Ahhh, this brings back childhood memories. I grew up in a small town in Russia and Babushka always used to make Halupki on cold winter days… oh wait, those aren’t my memories. Damn you Western spies! Any who, this recipe requires cabbage leaves. You can do that by boiling a cabbage head in water and peeling them off as they get soft. You also have to mix rice with ground meat to make more stuffing. Hence this dish has a special place in my heart. Stuffed cabbage roll variants are found in many countries, Polish Golumpki are similar except they use less rice and more meat and Macedonian Sarma use sour cabbage leaves instead. Lets begin!
1 tbsp oil
1 medium onion, finely chopped
1/2 cup carrot, grated
4 cloves garlic, finely chopped
500 grams ground beef
250 grams ground veal or pork
500 grams cooked rice
1.5 tsp salt
1 tsp pepper
1 tsp paprika
15 cabbage leaves with stems cut off
1 tomato, thinly sliced (optional)
1 can tomato soup
Dill for garnish (optional)
Heat the oil in a pot and add the onions, carrots, and garlic. Cook for about 10 minutes until they are soft.
Now turn off the heat and add the rice, meat, salt, paprika, and pepper and mix well. You do not need to cook the meat right now since it will be cooked inside the cabbage. Ideally you should use your hands when it is cool enough to not burn your skin off.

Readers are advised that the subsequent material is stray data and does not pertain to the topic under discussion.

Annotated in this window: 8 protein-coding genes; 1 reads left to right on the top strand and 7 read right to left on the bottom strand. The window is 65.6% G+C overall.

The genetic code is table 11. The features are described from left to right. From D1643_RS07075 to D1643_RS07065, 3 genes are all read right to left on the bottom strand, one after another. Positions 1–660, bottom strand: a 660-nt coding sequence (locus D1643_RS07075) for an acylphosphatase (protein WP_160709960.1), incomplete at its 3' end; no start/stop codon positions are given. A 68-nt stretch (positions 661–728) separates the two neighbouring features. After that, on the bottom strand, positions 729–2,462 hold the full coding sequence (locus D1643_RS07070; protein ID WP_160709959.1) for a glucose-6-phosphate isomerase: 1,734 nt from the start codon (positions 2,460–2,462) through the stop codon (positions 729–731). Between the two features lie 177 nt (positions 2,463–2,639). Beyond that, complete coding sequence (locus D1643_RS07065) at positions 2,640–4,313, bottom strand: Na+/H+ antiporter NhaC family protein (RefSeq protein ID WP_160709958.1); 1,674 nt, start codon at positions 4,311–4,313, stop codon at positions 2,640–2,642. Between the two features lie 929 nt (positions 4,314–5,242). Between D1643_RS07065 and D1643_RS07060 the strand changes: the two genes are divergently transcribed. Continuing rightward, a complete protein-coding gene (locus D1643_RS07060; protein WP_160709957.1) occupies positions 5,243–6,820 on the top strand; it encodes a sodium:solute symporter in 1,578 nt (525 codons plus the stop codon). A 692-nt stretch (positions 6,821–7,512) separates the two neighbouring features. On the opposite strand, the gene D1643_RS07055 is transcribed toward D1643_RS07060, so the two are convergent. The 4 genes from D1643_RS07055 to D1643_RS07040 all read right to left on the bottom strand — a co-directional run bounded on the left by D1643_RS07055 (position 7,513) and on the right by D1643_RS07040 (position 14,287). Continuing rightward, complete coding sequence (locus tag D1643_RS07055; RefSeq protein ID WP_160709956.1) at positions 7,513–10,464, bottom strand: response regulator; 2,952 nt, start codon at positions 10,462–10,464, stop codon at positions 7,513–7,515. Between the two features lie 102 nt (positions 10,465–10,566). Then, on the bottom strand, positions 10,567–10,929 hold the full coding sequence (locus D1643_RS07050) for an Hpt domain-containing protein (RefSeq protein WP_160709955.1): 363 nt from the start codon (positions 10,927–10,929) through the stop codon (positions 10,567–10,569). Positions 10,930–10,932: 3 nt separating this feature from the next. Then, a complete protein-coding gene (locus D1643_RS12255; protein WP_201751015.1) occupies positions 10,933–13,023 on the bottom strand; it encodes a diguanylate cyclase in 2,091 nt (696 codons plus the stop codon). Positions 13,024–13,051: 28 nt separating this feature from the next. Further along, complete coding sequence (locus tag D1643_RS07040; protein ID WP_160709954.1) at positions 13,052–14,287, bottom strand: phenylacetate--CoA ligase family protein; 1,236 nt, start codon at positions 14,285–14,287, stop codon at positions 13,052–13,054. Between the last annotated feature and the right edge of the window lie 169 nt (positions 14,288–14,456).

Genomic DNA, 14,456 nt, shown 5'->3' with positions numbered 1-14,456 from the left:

Now put a fistful of stuffing into a cabbage leaf, fold the sides inwards and roll up the cabbage very tightly. Place it in a heavy casserole dish that has a lid.
Continue this step until you have finished all your cabbage leaves or stuffing. Slice some tomatoes and garnish them on top. Preheat your oven to 175 degrees Celsius and bake the rolls covered for two hours. Make sure to oil the pan, otherwise it will stick to the bottom.
While the rolls are baking, put the can of tomato soup in a pot and simmer until it reduces enough to look presentable. Take the rolls out of the oven and serve hot.
Drizzle a little tomato sauce on top and garnish with dill. Serve with a dollop of sour cream. This dish is Russian in origin so it pairs well with vodka, or Kompot if you are under 12.